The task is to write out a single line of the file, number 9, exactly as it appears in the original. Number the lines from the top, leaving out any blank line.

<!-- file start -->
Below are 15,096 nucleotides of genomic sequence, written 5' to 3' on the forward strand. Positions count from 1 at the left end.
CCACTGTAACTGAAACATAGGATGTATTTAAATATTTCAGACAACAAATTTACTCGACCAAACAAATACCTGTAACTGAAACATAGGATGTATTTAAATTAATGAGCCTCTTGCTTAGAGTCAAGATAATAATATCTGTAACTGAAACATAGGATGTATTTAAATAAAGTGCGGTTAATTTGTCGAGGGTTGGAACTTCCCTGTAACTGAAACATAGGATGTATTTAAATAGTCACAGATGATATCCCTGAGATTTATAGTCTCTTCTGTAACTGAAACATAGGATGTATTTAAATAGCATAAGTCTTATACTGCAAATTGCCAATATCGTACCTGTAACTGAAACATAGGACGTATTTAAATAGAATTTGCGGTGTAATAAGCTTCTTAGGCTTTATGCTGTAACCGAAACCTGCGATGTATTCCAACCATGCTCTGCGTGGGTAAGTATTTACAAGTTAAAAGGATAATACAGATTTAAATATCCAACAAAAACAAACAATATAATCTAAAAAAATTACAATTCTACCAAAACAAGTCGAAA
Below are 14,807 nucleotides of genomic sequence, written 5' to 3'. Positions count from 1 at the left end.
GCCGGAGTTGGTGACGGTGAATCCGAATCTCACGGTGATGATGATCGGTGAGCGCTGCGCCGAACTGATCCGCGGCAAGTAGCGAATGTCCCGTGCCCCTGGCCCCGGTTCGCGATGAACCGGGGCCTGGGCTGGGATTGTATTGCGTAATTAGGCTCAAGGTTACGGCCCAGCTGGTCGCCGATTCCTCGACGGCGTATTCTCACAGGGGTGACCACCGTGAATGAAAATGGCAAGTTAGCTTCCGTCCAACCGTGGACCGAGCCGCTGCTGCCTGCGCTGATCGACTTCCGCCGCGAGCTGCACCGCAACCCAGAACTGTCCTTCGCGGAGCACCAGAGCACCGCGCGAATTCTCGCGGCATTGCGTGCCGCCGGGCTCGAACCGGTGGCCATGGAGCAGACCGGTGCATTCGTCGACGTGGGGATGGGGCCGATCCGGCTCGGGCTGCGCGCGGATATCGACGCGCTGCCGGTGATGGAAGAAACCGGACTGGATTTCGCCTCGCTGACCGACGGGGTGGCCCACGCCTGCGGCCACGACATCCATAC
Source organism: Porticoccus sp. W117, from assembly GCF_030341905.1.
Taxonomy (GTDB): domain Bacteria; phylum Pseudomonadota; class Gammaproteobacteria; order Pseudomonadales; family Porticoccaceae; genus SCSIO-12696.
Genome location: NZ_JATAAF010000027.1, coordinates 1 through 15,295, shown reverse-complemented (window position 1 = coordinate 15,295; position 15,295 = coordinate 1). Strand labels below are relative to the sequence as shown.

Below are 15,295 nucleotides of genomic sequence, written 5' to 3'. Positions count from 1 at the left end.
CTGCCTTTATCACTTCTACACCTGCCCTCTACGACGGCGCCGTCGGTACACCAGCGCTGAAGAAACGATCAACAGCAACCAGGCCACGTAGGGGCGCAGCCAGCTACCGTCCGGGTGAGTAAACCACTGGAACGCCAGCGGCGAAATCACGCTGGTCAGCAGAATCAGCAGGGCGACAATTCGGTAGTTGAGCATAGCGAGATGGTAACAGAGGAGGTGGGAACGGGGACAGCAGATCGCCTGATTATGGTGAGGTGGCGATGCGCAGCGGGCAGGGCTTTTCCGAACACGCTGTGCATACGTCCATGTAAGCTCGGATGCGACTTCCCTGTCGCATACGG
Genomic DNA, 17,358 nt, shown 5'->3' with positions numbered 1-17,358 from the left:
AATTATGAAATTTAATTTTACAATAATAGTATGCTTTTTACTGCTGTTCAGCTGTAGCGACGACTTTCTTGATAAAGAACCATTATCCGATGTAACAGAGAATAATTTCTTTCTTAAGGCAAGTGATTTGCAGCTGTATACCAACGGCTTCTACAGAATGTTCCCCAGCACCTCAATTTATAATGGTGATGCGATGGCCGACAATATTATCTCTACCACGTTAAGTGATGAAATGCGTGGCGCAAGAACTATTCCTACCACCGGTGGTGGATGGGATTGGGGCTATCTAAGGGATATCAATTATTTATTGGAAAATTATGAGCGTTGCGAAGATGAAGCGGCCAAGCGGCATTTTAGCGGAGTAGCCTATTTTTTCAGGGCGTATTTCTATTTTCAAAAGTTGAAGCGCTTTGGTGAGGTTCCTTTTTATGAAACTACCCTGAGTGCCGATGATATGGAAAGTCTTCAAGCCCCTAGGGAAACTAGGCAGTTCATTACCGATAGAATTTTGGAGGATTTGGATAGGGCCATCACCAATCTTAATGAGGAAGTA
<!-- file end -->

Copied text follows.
CTGCCTTTATCACTTCTACACCTGCCCTCTACGACGGCGCCGTCGGTACACCAGCGCTGAAGAAACGATCAACAGCAACCAGGCCACGTAGGGGCGCAGCCAGCTACCGTCCGGGTGAGTAAACCACTGGAACGCCAGCGGCGAAATCACGCTGGTCAGCAGAATCAGCAGGGCGACAATTCGGTAGTTGAGCATAGCGAGATGGTAACAGAGGAGGTGGGAACGGGGACAGCAGATCGCCTGATTATGGTGAGGTGGCGATGCGCAGCGGGCAGGGCTTTTCCGAACACGCTGTGCATACGTCCATGTAAGCTCGGATGCGACTTCCCTGTCGCATACGG